When it comes to inheriting assets, one crucial concept that can significantly impact your financial situation is the step-up in basis. This term refers to the adjustment in the tax cost basis of inherited assets to their fair market value at the time of the original owner’s death. Understanding step-up basis is essential for heirs and beneficiaries as it can have profound implications for capital gains taxes. In this article, we will explore the concept of step-up in basis upon inheritance and its implications.


What is Step-Up in Basis?:

In simple terms, the basis of an asset is the value from which capital gains taxes are calculated when you sell the asset. In some situations, when you inherit an asset, the IRS provides a favorable tax treatment known as the step-up in basis. This means that the value of the inherited asset for tax purposes is adjusted to its fair market value on the date of the original owner’s death.


For example, if you inherit a family home that was purchased for $100,000 (the original owner’s tax cost basis) but is now worth $500,000 at the time of the owner’s death, your new tax basis for the property is $500,000. This adjustment effectively erases any potential capital gains tax liability on the appreciation in the property’s value that occurred during the original owner’s lifetime (if the property were sold immediately after inheriting it).


Implications for Capital Gains Tax:

The step-up in basis can have significant income tax benefits for heirs. When you eventually sell the inherited asset, you will only owe capital gains tax on any increase in value that occurs after the date of inheritance.  In our previous example, if you sell the inherited home for $550,000, you will only owe capital gains tax on the $50,000 increase in value since the date of the inheritance, rather than the $450,000 increase in value from the original purchase price by the original owner.


Some Exceptions and Limitations:

While the step-up in basis is generally a favorable tax treatment for heirs, there are some exceptions and limitations to consider:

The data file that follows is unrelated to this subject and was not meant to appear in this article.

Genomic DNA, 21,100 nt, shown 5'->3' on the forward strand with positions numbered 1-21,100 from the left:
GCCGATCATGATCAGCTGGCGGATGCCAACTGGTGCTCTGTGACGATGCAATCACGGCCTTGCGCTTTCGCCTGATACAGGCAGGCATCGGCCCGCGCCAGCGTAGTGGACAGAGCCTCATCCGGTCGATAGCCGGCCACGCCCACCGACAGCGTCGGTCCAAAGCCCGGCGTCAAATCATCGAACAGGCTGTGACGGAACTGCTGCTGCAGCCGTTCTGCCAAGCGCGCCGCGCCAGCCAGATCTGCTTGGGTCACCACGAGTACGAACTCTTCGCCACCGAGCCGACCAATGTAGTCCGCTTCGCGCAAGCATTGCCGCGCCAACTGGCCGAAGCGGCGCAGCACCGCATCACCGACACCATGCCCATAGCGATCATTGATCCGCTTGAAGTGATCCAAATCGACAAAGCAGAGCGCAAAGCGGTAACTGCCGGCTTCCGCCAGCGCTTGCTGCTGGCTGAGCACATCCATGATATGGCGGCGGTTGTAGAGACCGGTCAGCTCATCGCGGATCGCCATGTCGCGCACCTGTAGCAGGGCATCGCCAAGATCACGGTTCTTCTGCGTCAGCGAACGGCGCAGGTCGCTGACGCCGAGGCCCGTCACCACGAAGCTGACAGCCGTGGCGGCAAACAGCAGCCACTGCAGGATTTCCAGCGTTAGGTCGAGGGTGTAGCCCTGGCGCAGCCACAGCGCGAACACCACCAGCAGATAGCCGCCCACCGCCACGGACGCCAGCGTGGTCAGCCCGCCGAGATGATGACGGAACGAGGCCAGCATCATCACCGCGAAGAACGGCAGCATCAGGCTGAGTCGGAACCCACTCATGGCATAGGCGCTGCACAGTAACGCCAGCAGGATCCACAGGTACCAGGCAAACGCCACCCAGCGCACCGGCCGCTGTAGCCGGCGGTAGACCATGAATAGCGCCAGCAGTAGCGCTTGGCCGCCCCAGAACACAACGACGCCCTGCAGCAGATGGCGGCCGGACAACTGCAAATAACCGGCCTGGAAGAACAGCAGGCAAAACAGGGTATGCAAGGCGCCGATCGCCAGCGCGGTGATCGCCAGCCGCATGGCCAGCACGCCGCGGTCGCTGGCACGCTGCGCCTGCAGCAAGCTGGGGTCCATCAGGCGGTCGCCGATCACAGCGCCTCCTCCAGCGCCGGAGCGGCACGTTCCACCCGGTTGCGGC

1. Jointly Owned Property: if you inherit property that was jointly owned with the deceased, only the portion owned by the decedent receives the step-up in basis (unless the asset is considered a community property asset).
  2. Inherited IRAs and Retirement Accounts: Inherited traditional IRAs and retirement accounts do not receive a step-up in basis. Withdrawals from these accounts are typically subject to income tax (income in respect of decedent).
  3. Special Use Valuation: In some cases, certain farms or closely held businesses may qualify for a special use valuation, which can affect the step-up basis calculation.


Understanding the step-up in basis upon inheritance is essential for anyone who may inherit assets. This favorable tax treatment can significantly reduce capital gains tax liabilities and provide financial advantages for heirs. However, it is crucial to consult with legal and tax experts to navigate the complexities of the various taxes and ensure you make the most of the step-up in basis.


If you, a friend or family member need help restating or establishing an estate plan or administering a trust after a death, please reach out to our Intake Department at 760-448-2220 or at https://www.geigerlawoffice.com/contact.cfm. We have offices in San Diego and Orange Counties, but we assist families throughout California as well.

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